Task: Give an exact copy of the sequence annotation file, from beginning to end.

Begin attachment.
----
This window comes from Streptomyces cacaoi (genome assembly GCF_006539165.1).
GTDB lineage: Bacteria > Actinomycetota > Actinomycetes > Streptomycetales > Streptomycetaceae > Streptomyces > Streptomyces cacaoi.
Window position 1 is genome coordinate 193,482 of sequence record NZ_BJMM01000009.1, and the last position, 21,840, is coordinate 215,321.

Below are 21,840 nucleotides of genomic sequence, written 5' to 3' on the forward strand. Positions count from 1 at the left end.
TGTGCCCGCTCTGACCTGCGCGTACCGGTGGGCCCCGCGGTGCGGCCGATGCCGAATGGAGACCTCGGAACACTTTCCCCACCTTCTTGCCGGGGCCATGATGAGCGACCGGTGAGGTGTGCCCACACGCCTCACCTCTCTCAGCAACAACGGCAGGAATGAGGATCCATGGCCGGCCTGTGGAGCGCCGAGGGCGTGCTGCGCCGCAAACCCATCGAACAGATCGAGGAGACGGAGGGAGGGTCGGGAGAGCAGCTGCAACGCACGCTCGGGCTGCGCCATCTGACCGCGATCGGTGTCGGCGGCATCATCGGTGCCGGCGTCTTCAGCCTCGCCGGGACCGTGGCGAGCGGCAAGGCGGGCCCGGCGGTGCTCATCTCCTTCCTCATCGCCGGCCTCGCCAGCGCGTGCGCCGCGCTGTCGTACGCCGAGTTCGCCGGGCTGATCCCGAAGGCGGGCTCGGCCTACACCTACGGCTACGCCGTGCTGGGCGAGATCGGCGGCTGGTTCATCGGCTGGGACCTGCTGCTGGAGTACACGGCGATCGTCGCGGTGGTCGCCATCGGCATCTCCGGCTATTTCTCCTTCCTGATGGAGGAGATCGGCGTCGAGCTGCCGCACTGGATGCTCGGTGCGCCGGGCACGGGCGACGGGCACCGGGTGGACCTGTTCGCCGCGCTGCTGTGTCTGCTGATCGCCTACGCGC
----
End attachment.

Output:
This window comes from Streptomyces cacaoi (genome assembly GCF_006539165.1).
GTDB lineage: Bacteria > Actinomycetota > Actinomycetes > Streptomycetales > Streptomycetaceae > Streptomyces > Streptomyces cacaoi.
Window position 1 is genome coordinate 193,482 of sequence record NZ_BJMM01000009.1, and the last position, 21,840, is coordinate 215,321.

Below are 21,840 nucleotides of genomic sequence, written 5' to 3' on the forward strand. Positions count from 1 at the left end.
TGTGCCCGCTCTGACCTGCGCGTACCGGTGGGCCCCGCGGTGCGGCCGATGCCGAATGGAGACCTCGGAACACTTTCCCCACCTTCTTGCCGGGGCCATGATGAGCGACCGGTGAGGTGTGCCCACACGCCTCACCTCTCTCAGCAACAACGGCAGGAATGAGGATCCATGGCCGGCCTGTGGAGCGCCGAGGGCGTGCTGCGCCGCAAACCCATCGAACAGATCGAGGAGACGGAGGGAGGGTCGGGAGAGCAGCTGCAACGCACGCTCGGGCTGCGCCATCTGACCGCGATCGGTGTCGGCGGCATCATCGGTGCCGGCGTCTTCAGCCTCGCCGGGACCGTGGCGAGCGGCAAGGCGGGCCCGGCGGTGCTCATCTCCTTCCTCATCGCCGGCCTCGCCAGCGCGTGCGCCGCGCTGTCGTACGCCGAGTTCGCCGGGCTGATCCCGAAGGCGGGCTCGGCCTACACCTACGGCTACGCCGTGCTGGGCGAGATCGGCGGCTGGTTCATCGGCTGGGACCTGCTGCTGGAGTACACGGCGATCGTCGCGGTGGTCGCCATCGGCATCTCCGGCTATTTCTCCTTCCTGATGGAGGAGATCGGCGTCGAGCTGCCGCACTGGATGCTCGGTGCGCCGGGCACGGGCGACGGGCACCGGGTGGACCTGTTCGCCGCGCTGCTGTGTCTGCTGATCGCCTACGCGC